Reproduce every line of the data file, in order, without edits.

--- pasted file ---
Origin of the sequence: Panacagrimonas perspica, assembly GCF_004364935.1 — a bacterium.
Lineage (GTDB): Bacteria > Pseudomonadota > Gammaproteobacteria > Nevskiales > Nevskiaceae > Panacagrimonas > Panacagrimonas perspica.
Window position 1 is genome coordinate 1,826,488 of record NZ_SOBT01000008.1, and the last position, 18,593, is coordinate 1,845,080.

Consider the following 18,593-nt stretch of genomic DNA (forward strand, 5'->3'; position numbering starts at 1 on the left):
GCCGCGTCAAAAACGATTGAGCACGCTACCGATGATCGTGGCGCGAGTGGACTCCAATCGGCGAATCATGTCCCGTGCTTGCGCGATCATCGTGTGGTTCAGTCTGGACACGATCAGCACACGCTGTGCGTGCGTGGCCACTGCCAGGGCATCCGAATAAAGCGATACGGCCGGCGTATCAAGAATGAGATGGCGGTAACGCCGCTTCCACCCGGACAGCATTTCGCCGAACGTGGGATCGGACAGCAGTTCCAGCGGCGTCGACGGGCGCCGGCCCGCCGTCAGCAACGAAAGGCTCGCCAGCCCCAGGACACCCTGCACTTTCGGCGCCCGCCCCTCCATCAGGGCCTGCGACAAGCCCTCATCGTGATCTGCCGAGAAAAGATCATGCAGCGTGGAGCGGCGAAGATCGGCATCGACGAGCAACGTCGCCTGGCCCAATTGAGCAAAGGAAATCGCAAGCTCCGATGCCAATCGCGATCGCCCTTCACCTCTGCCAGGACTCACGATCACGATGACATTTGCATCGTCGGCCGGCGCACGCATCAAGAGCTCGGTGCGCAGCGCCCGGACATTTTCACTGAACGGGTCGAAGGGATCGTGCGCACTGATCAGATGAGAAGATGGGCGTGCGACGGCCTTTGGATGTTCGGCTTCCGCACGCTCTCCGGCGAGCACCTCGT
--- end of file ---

Origin of the sequence: Panacagrimonas perspica, assembly GCF_004364935.1 — a bacterium.
Lineage (GTDB): Bacteria > Pseudomonadota > Gammaproteobacteria > Nevskiales > Nevskiaceae > Panacagrimonas > Panacagrimonas perspica.
Window position 1 is genome coordinate 1,826,488 of record NZ_SOBT01000008.1, and the last position, 18,593, is coordinate 1,845,080.

Consider the following 18,593-nt stretch of genomic DNA (forward strand, 5'->3'; position numbering starts at 1 on the left):
GCCGCGTCAAAAACGATTGAGCACGCTACCGATGATCGTGGCGCGAGTGGACTCCAATCGGCGAATCATGTCCCGTGCTTGCGCGATCATCGTGTGGTTCAGTCTGGACACGATCAGCACACGCTGTGCGTGCGTGGCCACTGCCAGGGCATCCGAATAAAGCGATACGGCCGGCGTATCAAGAATGAGATGGCGGTAACGCCGCTTCCACCCGGACAGCATTTCGCCGAACGTGGGATCGGACAGCAGTTCCAGCGGCGTCGACGGGCGCCGGCCCGCCGTCAGCAACGAAAGGCTCGCCAGCCCCAGGACACCCTGCACTTTCGGCGCCCGCCCCTCCATCAGGGCCTGCGACAAGCCCTCATCGTGATCTGCCGAGAAAAGATCATGCAGCGTGGAGCGGCGAAGATCGGCATCGACGAGCAACGTCGCCTGGCCCAATTGAGCAAAGGAAATCGCAAGCTCCGATGCCAATCGCGATCGCCCTTCACCTCTGCCAGGACTCACGATCACGATGACATTTGCATCGTCGGCCGGCGCACGCATCAAGAGCTCGGTGCGCAGCGCCCGGACATTTTCACTGAACGGGTCGAAGGGATCGTGCGCACTGATCAGATGAGAAGATGGGCGTGCGACGGCCTTTGGATGTTCGGCTTCCGCACGCTCTCCGGCGAGCACCTCGT